SARS-CoV-2: a systematic review of indoor air sampling for virus detection

Environ Sci Pollut Res Int. 2021 Aug;28(30):40460-40473. doi: 10.1007/s11356-021-13001-w. Epub 2021 Feb 25.

Abstract

In a post-pandemic scenario, indoor air monitoring may be required seeking to safeguard public health, and therefore well-defined methods, protocols, and equipment play an important role. Considering the COVID-19 pandemic, this manuscript presents a literature review on indoor air sampling methods to detect viruses, especially SARS-CoV-2. The review was conducted using the following online databases: Web of Science, Science Direct, and PubMed, and the Boolean operators "AND" and "OR" to combine the following keywords: air sampler, coronavirus, COVID-19, indoor, and SARS-CoV-2. This review included 25 published papers reporting sampling and detection methods for SARS-CoV-2 in indoor environments. Most of the papers focused on sampling and analysis of viruses in aerosols present in contaminated areas and potential transmission to adjacent areas. Negative results were found in 10 studies, while 15 papers showed positive results in at least one sample. Overall, papers report several sampling devices and methods for SARS-CoV-2 detection, using different approaches for distance, height from the floor, flow rates, and sampled air volumes. Regarding the efficacy of each mechanism as measured by the percentage of investigations with positive samples, the literature review indicates that solid impactors are more effective than liquid impactors, or filters, and the combination of various methods may be recommended. As a final remark, determining the sampling method is not a trivial task, as the samplers and the environment influence the presence and viability of viruses in the samples, and thus a case-by-case assessment is required for the selection of sampling systems.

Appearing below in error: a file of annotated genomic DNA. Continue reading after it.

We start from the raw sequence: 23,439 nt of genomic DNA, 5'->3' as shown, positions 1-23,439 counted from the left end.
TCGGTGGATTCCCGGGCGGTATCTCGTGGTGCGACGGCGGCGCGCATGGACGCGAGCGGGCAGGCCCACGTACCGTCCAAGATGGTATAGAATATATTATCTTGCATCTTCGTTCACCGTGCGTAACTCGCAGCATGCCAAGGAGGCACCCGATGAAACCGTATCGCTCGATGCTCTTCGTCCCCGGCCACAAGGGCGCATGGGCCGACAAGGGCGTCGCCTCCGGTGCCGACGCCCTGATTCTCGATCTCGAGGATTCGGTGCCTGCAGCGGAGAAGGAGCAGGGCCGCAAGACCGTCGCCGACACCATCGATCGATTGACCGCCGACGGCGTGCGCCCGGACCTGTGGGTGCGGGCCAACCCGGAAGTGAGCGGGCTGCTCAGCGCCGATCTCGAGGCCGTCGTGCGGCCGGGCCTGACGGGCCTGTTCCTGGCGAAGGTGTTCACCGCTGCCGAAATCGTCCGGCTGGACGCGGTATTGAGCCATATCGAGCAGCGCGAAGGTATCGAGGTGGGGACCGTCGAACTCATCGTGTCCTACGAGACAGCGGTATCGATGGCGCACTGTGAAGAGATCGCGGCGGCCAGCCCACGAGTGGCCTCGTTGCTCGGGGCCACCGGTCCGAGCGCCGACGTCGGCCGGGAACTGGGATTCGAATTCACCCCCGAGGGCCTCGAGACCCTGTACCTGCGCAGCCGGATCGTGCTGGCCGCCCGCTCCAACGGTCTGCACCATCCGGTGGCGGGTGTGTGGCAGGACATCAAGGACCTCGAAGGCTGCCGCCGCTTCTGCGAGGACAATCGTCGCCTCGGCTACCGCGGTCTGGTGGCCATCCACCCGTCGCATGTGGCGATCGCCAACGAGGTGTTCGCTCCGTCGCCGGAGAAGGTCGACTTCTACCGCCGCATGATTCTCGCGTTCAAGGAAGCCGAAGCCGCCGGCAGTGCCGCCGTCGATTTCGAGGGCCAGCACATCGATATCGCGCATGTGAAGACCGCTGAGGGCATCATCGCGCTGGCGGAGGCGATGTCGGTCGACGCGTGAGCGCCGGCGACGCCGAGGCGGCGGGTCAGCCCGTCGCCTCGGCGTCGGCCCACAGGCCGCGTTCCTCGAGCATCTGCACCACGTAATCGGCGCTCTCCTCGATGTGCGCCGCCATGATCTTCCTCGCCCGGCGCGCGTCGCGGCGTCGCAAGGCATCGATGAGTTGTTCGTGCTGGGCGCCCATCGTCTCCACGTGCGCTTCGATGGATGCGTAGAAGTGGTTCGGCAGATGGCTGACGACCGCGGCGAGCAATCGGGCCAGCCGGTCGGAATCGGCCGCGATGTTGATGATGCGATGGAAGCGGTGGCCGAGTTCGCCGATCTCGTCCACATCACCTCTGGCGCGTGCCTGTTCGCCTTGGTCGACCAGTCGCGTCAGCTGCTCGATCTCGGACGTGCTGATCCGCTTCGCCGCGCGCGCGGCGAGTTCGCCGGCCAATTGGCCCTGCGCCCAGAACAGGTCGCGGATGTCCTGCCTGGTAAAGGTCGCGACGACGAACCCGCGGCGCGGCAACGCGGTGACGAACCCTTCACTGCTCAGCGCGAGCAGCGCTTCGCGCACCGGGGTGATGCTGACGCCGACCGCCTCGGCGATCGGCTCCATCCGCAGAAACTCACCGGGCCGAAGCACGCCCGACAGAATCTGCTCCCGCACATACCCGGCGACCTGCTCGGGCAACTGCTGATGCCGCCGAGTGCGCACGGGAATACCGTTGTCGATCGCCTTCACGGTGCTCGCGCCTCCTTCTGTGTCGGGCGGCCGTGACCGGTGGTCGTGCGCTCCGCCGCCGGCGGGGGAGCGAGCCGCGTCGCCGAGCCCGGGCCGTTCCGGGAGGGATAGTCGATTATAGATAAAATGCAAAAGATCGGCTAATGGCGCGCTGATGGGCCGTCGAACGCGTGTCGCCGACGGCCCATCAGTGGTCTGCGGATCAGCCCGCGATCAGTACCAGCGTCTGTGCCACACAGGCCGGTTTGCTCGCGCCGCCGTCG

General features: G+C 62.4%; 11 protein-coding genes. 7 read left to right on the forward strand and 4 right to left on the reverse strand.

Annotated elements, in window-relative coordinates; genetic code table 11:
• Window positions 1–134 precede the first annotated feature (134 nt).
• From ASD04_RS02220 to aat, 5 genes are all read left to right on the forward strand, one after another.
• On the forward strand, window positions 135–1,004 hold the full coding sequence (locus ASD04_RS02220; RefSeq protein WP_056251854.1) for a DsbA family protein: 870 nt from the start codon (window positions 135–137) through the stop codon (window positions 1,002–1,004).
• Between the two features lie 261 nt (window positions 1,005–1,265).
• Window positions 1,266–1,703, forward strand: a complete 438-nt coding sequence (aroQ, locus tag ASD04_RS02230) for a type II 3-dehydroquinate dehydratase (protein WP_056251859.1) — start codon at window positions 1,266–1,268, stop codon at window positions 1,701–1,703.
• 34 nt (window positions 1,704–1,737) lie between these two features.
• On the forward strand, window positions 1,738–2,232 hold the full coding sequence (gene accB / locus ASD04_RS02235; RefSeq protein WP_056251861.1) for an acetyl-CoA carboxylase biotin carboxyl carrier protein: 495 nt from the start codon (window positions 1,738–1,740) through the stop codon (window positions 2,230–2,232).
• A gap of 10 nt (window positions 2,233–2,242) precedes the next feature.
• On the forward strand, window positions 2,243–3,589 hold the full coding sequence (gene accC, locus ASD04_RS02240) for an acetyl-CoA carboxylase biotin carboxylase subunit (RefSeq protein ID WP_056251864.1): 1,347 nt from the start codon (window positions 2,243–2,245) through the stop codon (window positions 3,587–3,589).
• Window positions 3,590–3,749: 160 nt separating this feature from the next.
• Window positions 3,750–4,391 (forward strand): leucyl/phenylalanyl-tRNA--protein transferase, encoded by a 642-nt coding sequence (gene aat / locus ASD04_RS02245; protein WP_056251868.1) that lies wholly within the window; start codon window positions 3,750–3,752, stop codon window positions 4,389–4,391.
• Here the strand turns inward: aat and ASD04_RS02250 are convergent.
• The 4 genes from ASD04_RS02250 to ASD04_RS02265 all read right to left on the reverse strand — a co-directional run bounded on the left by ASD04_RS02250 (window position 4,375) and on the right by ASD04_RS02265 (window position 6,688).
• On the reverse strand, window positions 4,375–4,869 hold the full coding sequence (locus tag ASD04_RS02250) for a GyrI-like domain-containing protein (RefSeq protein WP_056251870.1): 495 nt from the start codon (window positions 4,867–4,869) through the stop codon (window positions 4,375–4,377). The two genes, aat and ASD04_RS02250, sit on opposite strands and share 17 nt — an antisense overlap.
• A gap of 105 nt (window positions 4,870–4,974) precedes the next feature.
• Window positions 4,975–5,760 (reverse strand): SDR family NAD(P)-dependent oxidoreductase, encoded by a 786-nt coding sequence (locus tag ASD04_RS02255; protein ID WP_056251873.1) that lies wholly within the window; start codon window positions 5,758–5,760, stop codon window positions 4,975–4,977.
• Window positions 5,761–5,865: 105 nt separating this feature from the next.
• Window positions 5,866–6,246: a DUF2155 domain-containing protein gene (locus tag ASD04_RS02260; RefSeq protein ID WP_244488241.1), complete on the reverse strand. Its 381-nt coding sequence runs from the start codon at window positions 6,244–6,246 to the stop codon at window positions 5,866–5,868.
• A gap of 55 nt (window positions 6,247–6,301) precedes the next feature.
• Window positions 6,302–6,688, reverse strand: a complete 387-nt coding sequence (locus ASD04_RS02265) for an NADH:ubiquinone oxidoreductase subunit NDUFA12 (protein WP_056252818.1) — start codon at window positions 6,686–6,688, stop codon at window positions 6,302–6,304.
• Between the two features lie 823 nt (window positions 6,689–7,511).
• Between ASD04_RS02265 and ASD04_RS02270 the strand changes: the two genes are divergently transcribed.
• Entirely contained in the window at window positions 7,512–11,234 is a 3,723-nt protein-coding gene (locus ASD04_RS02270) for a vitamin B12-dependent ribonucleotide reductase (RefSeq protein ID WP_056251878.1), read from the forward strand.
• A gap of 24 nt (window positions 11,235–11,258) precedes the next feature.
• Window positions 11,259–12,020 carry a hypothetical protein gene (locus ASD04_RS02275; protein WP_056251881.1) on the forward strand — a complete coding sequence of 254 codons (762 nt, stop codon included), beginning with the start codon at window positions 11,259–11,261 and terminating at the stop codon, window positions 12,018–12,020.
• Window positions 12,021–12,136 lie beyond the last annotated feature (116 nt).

Keywords: Biological air sampler; COVID-19; Cyclone; Impactor; Impinger.

Publication types

  • Review
  • Systematic Review

MeSH terms

  • Aerosols
  • Air Pollution, Indoor*
  • COVID-19*
  • Humans
  • Pandemics
  • SARS-CoV-2

Substances

  • Aerosols